I think the only way they can turn this around is if the people around them don't minimize the situation by supporting them in a way that minimizes what was going on in the home. Help them take it seriously and seek proper counsel. And help them fight to get their kids into counseling. I can't imagine how scary being removed from school was for them but I can imagine the home life and they'll need help healing from both.

Talk to your brother and his partner about how serious the situation is for the kids. Support them in their search for help. be there. But don't minimize the harm that's been inflicted on the kids in the home. That runs the risk of hindering the life changes they need to make.
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#15 of 33 Old 10-23-2007, 11:44 AM
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I'm naive when it comes to CPS, can your brother call them and ask what steps he could be taking to help get the kids back? I don't know if anger management, couples counselling, parenting courses would help their situation but certainly they would look good to a judge.
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#16 of 33 Old 10-23-2007, 12:04 PM - Thread Starter
 
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There was never any physical violence and none of the extreme fighting was ever directed at any of us - but it was devastating. Terrorizing. Growing up my siblings and I used to lock ourselves in a closet and hold our ears and each other and cry for hours. And I'm not exaggerating. To this day I have a duck and cover reflex around loud noises or any kind of loud voices - even voices shouting out in triumph or joy.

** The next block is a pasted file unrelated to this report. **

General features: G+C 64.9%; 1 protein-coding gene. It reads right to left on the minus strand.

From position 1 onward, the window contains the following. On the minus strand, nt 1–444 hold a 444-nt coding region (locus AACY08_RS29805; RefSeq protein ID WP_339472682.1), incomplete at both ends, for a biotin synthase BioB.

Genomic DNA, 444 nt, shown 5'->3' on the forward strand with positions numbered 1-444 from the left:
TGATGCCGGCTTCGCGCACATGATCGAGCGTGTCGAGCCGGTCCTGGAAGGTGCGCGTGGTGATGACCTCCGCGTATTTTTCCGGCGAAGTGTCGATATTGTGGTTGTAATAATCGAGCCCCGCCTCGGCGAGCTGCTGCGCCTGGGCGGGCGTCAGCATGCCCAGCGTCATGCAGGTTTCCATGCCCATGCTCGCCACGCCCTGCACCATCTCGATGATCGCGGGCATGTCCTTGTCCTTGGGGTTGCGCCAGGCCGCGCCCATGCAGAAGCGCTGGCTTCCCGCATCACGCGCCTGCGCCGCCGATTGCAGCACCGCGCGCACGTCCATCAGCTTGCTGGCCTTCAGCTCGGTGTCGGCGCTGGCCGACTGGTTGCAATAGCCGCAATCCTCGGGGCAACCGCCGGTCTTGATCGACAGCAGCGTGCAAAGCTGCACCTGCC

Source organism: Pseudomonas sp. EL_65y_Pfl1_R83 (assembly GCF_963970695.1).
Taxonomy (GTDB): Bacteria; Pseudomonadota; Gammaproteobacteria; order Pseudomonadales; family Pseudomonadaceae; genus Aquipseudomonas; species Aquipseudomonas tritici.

I am sorry this was your experience, I imagine it was a hard way to live. But would you have rather had a bunch of strangers show up at your school and never let you go home again? To have your home taken away from you is so terrifying for a child. Would you rather have lived with their parents while they got help, or have been taken away for an indefinite period of time. Which is LESS damaging for the children?

This isn't about whether my brother is right or wrong. Or about whether his relationship with his girlfriend is healthy or not. Those answers are pretty clear. This IS about how family services violated their own procedures and removed children from their home without giving the family the opportunity to rectify the situation.

You can't take people's children unless they are at risk of serious harm or neglect. Hearing the parents fight 4 times over the course of the year is not sufficient grounds for removal, especially since they only had their first visitation a week ago. How is that even time for therapy, classes, or whatever?

The family may need intervention, but the kids should NOT have been removed.


 

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#17 of 33 Old 10-23-2007, 12:11 PM